Tracy Graziani

At the recent Americans for the Arts Annual Convention the Arts and Economic Prosperity IV research was released to the public and the media. One of the trends noted in the presentation is the increasing urbanization of America. More and more people are moving to cities. This reality is posing unique challenges for small and medium-sized cities and towns.

In the 90s the big box stores descended upon Middle America with pervasive force, edging out “mom and pop shops” left and right. Some bemoaned the change, others viewed it as progress, and ultimately the “boxes” took over.

In the recent economic downturn many of those big box stores have left small towns, or significantly reduced their inventory. Now the residents can’t buy what they need at the big box or the “mom and pop,” so they turn to the internet or drive to a larger town. Of course the problem with this is that the commerce is then benefiting another community either where the online business resides or simply a bigger city in another county nearby.

The decreased tax revenue as well as the loss of commerce has a direct negative impact on the livability of these communities. Either the taxes have to go up or public services like nonprofits, schools, police, fire, and roads suffer. At least in our small town, the latter is what we have faced.

This leads us back to where we started—the research. When the livability of a community is subpar, educated and affluent people are more likely to leave, hence the migration to larger cities and towns. Some people even refer to this migration as “brain drain.”

Mansfield, OH, is a town that typifies this scenario. The arts organizations, nonprofits, and public services are all struggling to find their way in an economy that is increasingly unfriendly to small towns. The people of Mansfield, like the people in countless small towns across America, love their community and have high hopes for reviving their hometown. They have come together in some interesting ways as we adapt to the tougher times.

Here is an example of the ads you can run promoting arts and business partnerships in your area. Click on the photo to visit The pARTnership Movement website to learn more.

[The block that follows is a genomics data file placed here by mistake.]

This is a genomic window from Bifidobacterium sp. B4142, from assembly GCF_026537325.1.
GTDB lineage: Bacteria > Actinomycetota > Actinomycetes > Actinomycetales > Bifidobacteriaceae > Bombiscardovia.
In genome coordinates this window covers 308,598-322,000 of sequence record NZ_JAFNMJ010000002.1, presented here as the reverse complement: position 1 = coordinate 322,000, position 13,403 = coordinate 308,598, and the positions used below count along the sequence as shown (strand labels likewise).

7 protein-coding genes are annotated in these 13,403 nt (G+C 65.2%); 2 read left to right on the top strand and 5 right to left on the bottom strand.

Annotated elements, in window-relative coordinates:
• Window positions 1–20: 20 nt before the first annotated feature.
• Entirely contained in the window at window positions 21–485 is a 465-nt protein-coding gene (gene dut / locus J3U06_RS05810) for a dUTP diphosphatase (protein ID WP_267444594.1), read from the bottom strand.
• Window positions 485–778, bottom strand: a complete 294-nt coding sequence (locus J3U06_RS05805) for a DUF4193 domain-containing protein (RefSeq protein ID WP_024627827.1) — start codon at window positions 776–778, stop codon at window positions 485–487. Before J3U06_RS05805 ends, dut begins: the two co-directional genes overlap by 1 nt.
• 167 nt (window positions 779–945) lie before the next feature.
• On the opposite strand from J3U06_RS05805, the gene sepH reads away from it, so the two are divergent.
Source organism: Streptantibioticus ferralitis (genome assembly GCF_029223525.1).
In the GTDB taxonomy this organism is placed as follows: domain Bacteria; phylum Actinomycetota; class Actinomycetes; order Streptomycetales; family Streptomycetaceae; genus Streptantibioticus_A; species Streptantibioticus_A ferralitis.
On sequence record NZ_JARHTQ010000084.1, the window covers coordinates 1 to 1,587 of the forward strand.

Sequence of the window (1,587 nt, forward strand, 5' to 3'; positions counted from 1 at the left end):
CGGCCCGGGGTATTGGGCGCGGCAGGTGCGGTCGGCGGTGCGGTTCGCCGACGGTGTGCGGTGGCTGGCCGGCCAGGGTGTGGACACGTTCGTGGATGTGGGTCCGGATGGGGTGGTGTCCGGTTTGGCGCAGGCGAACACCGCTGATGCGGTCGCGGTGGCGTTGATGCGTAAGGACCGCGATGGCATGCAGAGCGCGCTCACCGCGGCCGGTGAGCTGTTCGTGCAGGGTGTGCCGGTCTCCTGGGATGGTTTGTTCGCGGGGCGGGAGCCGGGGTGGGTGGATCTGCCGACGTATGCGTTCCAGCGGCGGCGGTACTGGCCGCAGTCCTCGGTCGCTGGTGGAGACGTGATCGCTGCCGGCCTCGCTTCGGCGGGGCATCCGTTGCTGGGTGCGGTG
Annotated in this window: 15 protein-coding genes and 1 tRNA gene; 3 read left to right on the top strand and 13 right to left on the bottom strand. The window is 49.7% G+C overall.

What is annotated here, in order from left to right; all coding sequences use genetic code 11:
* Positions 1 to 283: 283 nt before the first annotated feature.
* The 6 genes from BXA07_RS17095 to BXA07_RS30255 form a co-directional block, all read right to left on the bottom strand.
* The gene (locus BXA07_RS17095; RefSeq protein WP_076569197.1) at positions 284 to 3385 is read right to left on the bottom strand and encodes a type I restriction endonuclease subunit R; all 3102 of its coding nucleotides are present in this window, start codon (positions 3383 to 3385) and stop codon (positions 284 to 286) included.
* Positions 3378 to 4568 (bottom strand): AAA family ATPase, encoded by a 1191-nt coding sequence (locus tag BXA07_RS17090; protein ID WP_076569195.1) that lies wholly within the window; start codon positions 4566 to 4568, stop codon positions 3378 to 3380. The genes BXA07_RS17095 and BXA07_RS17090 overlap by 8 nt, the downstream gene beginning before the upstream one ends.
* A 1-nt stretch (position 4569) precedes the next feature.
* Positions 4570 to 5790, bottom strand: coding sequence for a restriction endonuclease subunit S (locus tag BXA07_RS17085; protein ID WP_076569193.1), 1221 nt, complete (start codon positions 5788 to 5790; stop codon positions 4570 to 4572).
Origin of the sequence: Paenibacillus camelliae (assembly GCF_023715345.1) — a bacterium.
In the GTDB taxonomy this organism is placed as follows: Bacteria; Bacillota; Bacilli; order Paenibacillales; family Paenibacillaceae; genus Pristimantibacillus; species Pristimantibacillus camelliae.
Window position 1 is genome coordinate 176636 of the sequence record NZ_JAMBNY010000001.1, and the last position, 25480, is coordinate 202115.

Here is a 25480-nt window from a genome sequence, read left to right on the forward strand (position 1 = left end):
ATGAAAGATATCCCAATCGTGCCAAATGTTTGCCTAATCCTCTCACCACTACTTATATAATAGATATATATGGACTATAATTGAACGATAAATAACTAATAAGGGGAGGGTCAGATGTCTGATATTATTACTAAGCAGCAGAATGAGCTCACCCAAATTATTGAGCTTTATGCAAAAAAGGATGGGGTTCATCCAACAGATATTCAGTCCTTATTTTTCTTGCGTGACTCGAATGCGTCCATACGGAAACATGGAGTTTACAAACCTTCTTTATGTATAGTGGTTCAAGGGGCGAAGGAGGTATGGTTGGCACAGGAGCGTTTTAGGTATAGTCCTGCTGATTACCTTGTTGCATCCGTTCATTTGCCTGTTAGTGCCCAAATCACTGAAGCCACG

Our community development group, Richland Community Development Group (RCDG) has very active sector groups including the “Be Focal Buy Local” action team.  This group in particular has been pivotal in helping my organization, the Mansfield Art Center, develop business partnerships in creative ways.

A key theme at the Americans for the Arts Annual Convention was the value of creating corporate partnerships. In the traditional sense, that is nearly impossible in small cities and towns. Nearly all corporate presence in Mansfield is at best tertiary to the main office of a given corporation and none of the decision makers who affect philanthropy are in our town. As you can imagine, that means very little corporate sponsorship is available for the arts and other nonprofits.

One notable exception is the model used at Aetna. They have a long tradition of corporate philanthropy that is very friendly to the arts, in fact last year Americans for the Arts awarded them a spot on their BCA 10: Best Companies Supporting the Arts in America.

This company utilizes a large work-from-home employee base. These employees can volunteer at local nonprofits while being paid their regular Aetna wage. In fact, Aetna has even taken an active role in leveraging some of that work from home staff at the Mansfield Art Center. That’s a really great contribution they’re making. It’s not a check, but I need volunteers as well.

Another trend, also discussed at length during the convention is the local movement. There is increasing focus on shopping, dining, and sourcing locally. Whether through Community Supported Agriculture (CSA) or a simple focus on shopping at local and independent merchants, the local trend is becoming popular in big cities like Detroit, where they just celebrated “8 weeks under 8 Mile”, or small towns like Mansfield, with our active “Be Focal Buy Local” group. At least for my organization, this is our tipping point where we are seeing the greatest impact on sponsorships and corporate membership.